Wednesday, June 6, 2018

One Minute Blog: 2 Traits that Define World's Greatest Founders

Further to my last blog and continuing my quest to decipher the learning habits of most influential leaders, I stumbled upon this extraordinary article by Michael Simmons (Titled: 5-Hour Rule: If you’re not spending 5 hours per week learning, you’re being irresponsible.)

While i provide a brief summary below of what i learned from this as below in a few points, I would highly recommend reading through this article 

1. The founders of the five largest companies in the world—Bill Gates, Steve Jobs, Warren Buffett, Larry Page, and Jeff Bezos— All have two uncommon traits.
  • a. Each of them is a voracious learner.
  • b. Each of them is a polymath.

2. A voracious learner as someone who follows the 5-hour rule—dedicating at least five hours per week to deliberate learning. When you become a voracious learner, you compound the value of everything you’ve learned in the past.

3. A polymath is someone who becomes competent in at least three diverse domains and integrates them into a skill set that puts them in the top 1% of their field. When you become a polymath, you develop the ability to combine skills, and you develop a unique skill set, which helps you develop a competitive advantage.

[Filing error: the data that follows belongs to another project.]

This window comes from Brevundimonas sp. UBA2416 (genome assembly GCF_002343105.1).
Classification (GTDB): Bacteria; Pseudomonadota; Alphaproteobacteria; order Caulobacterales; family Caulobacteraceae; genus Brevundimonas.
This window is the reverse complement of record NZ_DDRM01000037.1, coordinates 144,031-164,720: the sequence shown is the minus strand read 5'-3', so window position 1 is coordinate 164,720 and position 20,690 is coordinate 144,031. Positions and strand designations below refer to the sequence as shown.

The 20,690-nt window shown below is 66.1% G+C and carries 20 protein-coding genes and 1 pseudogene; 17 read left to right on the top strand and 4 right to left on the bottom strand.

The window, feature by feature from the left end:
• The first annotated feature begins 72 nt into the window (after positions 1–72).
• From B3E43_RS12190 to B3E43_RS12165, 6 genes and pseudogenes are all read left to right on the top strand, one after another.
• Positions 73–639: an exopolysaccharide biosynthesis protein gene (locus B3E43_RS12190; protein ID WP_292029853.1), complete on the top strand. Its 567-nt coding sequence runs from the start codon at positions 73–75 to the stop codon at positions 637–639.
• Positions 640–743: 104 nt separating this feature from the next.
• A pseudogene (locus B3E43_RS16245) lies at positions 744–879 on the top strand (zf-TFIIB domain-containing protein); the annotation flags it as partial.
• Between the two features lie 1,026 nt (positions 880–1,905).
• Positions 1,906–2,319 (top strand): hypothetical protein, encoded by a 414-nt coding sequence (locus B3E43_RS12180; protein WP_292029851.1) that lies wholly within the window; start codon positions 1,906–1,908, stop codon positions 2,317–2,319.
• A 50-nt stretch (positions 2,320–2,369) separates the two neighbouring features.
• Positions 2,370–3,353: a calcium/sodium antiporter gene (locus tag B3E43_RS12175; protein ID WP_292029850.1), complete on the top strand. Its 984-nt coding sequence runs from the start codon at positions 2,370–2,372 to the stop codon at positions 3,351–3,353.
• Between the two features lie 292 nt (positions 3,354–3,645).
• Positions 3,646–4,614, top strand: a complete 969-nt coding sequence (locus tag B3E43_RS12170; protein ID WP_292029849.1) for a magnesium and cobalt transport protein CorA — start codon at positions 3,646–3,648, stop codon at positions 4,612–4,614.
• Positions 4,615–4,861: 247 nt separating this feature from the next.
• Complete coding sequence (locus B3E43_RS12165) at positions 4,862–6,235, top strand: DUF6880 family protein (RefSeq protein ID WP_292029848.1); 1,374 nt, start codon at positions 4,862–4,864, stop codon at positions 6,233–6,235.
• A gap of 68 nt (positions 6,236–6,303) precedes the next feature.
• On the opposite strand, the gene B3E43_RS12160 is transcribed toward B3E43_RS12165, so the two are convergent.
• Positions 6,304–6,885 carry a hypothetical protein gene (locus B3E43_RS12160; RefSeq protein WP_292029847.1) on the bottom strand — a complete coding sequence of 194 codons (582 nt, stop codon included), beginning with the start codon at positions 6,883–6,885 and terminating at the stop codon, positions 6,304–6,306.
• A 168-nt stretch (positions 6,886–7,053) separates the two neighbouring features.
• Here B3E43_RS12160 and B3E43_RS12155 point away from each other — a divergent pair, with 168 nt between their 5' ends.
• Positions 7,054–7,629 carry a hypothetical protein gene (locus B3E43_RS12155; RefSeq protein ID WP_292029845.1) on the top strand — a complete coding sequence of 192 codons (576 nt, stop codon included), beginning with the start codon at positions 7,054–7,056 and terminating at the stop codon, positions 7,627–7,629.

4. Three strong (and wrong) messages we've all been in taught in school, in college:
Lie #1: Disciplines are the best way to categorize knowledge.
Lie #2: Most learning happens in school/college.
Lie #3: You must pick one field and specialize in it.

"It’s important to teach to the problem, not to the tools. Let’s say you’re trying to teach people about how engines work. A more traditional approach would be to say, ‘We’re going to teach all about screwdrivers and wrenches, and you’re going to have a course on screwdrivers and a course on wrenches …. That’s a very difficult way to do it.A much better way would be to say, ‘Here’s the engine. Let’s take it apart. How are we going to take it apart. Oh. We need a screwdriver. That’s what the screwdriver is for. We need a wrench. That’s what the wrench is for.And then a very important thing happens. The relevance becomes apparent.": Elon Musk

Do catch my sketchnote on this article below:

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